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In, Out: A Political Hokey Pokey

26/05/2016 16:03 | Updated 26 May 2016

For many, doomsday is just around the corner. The 23rd June that is, marks the potential end to Britain's existence within the EU which for 'Bremainers' presents a daunting prospect comparable (apparently) to the sort of dismay that accompanies a 'FA cup loss.' How very English. For 'Brexiters' meanwhile as the 23rd June looms, so too does the doom that Britain will be condemned to continued membership of the European Union which has catastrophically ruined our lives and given you and I absolutely nothing but unmilky chocolate bars and bendy bananas in the process of our great nation's ruination.

Whichever way the British electorate decide to vote, provided they do of course vote, the EU Referendum debate or rather, row, has been reduced to little more than a petty squabble with increasingly absurd bids on the part of the Brexit and Bremain camps to out-do the other. Just this week BBC Radio 4 held a debate on the pro's and con's for butter that EU membership poses: it got heated. Just as we were living our lives free from worrying about butter, our views on butter have finally been challenged and here we are, worrying about butter.

Claim and counter-claim in the EU Referendum spectacle has seen a future-defining political possibility reduced to a political ping pong match and it's one which is embarrassing to watch. Where Cameron has unearthed a passion for low cost flights with visits to EasyJet and Ryanair, not to mention second hand cars in other gripping revelations this week, Boris has been seen waving Cornish pasties in Cornwall, which confusingly for his campaign enjoy an EU-protected status.

And what of Nigel Farage aboard his royally purple Brexit bus? Does this reflect Britain driving forwards, passenger to none, in our own buses on our own with our own fuel on our own roads? This morning was to see Mr Farage in a fit of giggles aboard his royally British bus as a result of his being struck on the head by a number of overhanging branches. Are these headline-making branches to be viewed as part of the endearing English countryside charm which should be untouched by any Eurocrat bid to amend the upheaval untrimmed branches cause for European citizens?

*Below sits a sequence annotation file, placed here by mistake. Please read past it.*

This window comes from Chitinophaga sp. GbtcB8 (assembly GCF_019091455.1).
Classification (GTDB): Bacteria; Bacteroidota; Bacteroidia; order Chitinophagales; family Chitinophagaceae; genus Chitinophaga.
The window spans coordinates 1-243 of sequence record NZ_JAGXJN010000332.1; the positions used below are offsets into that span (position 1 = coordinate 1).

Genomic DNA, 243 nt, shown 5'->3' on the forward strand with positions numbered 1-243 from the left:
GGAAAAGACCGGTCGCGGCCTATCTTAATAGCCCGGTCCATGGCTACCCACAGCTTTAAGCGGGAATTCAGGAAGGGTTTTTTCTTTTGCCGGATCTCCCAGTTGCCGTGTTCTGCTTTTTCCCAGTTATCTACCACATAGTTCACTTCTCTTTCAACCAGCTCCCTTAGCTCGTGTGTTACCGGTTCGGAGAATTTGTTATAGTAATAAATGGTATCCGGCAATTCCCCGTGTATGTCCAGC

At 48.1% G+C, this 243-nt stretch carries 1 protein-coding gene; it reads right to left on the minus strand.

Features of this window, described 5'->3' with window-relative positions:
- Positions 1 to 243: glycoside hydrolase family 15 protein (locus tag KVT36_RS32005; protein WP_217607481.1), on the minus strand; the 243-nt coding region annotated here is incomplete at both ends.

Britain's relationship with the European Union is being presented as a marriage gone wrong with Britain the party ready for divorce. Squabbling at the highest level is however divorcing the debate from its due seriousness and political sobriety in the face of what a potential exit could mean for Britain. Google searches encourage us to take a quiz to find out which way we should vote come the 23rd June game. In v Out is not a FA final. I am fed up of seeing a spectrum of coloured buses driving around the UK transporting squabbling men with dreadful haircuts, pasty eating politicians and the accompanying media hokey pokey.

A Northern Irish 21 year old and part of the Erasmus and post- Good Friday agreement generation, I have enjoyed studying, working, living and travelling across the European Union. I imagine it is obvious which vote I'll cast come doomsday. I condemn however the leaders of this country who have left so many others confused as to what is fact and what is fiction: never mind Great Britain, Britain is becoming littler and littler by the second.

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